3. You can do more than you think you can. REALLY.
Have written about belonging to ActiveRain before, the nationwide online community of Real Estate professionals, almost 197K strong.
As a Stager, it’s a great place to be-these are some of the smartest people in the business, and the more I understand what Realtors think about and why, the better I am at my job.
About every 3rd or 4th day a Realtor writes a featured post about getting a house ready for sale: how important it is, what it entails and why. INEVITABLY agents from all corners respond, YES! OF COURSE! IMPERATIVE!!
These responses make me crazy.
OK< I admit, my inital, gut level response is why the heck are none of these vocal, pro-staging agents located in my state, or even my time zone??
Then-frustration. It is the same (small-ish) pool of people. Saying the same thing.
The reality is there is a big disconnect most Realtors have between Staging as a good thing in principle, vs. Staging that actually puts money in their pocket. The few and the vocal are preaching to the choir, the rest view Staging as an intellectual pursuit.
Investing time energy and some funds in putting a house’s best foot forward is something that needs to be spoken of at the first meeting, directly and confidently. You get confident about something by doing it.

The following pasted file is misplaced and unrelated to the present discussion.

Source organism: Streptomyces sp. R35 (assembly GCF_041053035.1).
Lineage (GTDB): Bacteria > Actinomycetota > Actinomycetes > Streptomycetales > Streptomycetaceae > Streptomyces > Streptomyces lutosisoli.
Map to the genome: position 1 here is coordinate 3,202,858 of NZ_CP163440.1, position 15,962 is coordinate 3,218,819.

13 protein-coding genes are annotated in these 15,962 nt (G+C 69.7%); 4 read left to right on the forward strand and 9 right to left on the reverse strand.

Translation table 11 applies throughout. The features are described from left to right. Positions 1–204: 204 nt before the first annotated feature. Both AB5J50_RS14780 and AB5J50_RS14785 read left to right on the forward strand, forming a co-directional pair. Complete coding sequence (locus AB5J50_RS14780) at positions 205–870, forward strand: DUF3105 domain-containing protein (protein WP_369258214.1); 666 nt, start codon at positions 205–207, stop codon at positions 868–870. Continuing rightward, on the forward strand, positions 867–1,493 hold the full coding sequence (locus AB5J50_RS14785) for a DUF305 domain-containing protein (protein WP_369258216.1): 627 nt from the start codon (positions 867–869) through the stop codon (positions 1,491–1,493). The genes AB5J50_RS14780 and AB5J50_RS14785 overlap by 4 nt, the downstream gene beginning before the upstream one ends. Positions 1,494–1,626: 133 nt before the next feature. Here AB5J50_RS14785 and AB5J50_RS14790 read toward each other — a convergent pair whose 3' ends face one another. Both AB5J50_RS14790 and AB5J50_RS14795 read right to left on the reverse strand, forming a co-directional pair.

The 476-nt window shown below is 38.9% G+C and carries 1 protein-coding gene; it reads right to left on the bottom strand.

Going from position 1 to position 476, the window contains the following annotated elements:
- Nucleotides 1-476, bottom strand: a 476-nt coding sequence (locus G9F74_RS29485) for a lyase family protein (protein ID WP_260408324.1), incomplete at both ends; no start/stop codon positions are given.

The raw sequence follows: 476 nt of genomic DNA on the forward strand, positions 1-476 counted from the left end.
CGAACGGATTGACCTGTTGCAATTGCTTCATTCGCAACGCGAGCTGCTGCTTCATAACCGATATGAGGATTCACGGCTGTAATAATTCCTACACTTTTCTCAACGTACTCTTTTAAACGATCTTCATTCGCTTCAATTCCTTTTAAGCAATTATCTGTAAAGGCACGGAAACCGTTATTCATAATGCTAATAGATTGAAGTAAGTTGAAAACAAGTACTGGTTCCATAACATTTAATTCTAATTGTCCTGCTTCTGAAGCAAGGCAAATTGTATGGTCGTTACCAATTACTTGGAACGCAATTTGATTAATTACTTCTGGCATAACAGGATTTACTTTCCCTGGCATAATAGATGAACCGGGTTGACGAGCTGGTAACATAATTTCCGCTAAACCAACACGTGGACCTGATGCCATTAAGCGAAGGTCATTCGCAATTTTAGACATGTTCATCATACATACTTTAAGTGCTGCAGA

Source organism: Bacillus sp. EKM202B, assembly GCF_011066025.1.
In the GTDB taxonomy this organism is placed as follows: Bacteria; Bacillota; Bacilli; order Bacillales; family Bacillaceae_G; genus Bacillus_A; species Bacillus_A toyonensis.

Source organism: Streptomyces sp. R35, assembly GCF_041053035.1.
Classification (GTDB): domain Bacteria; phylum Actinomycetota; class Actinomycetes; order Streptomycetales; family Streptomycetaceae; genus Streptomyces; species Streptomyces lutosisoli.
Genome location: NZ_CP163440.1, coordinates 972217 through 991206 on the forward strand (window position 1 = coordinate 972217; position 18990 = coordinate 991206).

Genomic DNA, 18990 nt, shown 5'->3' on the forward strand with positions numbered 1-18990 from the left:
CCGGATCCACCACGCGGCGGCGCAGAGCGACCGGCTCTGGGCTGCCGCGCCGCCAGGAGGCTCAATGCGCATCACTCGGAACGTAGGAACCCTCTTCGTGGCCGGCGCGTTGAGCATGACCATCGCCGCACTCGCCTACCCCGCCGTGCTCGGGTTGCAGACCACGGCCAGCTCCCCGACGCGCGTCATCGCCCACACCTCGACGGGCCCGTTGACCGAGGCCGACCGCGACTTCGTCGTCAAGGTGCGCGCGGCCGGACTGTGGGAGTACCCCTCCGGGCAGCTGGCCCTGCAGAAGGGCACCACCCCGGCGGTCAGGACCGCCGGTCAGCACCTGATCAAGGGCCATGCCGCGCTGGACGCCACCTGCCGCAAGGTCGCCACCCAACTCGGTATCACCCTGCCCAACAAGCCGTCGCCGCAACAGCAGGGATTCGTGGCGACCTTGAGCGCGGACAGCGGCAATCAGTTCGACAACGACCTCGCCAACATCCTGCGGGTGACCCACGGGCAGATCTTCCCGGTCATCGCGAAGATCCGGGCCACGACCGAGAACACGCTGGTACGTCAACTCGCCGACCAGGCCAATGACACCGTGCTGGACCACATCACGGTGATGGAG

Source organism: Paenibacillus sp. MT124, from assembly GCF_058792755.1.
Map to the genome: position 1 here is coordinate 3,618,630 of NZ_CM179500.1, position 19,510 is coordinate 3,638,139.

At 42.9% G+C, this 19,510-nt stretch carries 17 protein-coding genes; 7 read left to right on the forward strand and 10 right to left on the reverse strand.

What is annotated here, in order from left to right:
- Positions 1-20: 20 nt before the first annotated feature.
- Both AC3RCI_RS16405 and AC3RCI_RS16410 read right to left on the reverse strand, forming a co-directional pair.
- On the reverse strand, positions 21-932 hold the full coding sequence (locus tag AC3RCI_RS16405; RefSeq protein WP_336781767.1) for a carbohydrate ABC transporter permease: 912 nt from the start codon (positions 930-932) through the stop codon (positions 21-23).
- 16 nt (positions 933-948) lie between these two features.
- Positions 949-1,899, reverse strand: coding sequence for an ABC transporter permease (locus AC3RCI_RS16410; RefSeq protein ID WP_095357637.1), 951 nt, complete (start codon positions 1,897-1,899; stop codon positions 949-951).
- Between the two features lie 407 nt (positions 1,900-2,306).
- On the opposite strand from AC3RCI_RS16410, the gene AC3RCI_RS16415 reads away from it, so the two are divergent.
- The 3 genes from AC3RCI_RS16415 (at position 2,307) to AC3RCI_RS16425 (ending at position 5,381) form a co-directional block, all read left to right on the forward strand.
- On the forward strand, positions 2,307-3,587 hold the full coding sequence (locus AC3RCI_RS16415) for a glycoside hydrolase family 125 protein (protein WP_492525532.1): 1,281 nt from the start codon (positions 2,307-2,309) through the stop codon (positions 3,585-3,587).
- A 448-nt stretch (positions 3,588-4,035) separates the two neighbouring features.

I find it absolutely stunning that new agents are indoctrinated on presentation scripts, but not this. That experienced agents take less-than-desirable listings, thinking the buyer’s agent will work the magic. Or brokers allow dated, out of focus, under-lit and otherwise odd/unhelpful to abysmal photos be shown on their listings. .
I understand the plethora of challenges you all face, but if you, your seller, fellow agents or agents you supervise/mentor are not getting the results you want, might it not be time to change things up a bit?
Being pro-Staging does not mean you talk about it when it is easy and the sellers are amenable. It does not mean you talk about it in the third person, as in you’ve seen it done in other homes, or on all the HGTV shows.
Instead, you need to find a local professional Stager that you like, and start the conversation BEFORE the house goes on the market. BEFORE you meet your next listing call. BEFORE you start thinking about the next/newest techno-way to bump up your business. BEFORE you plan the next price reduction.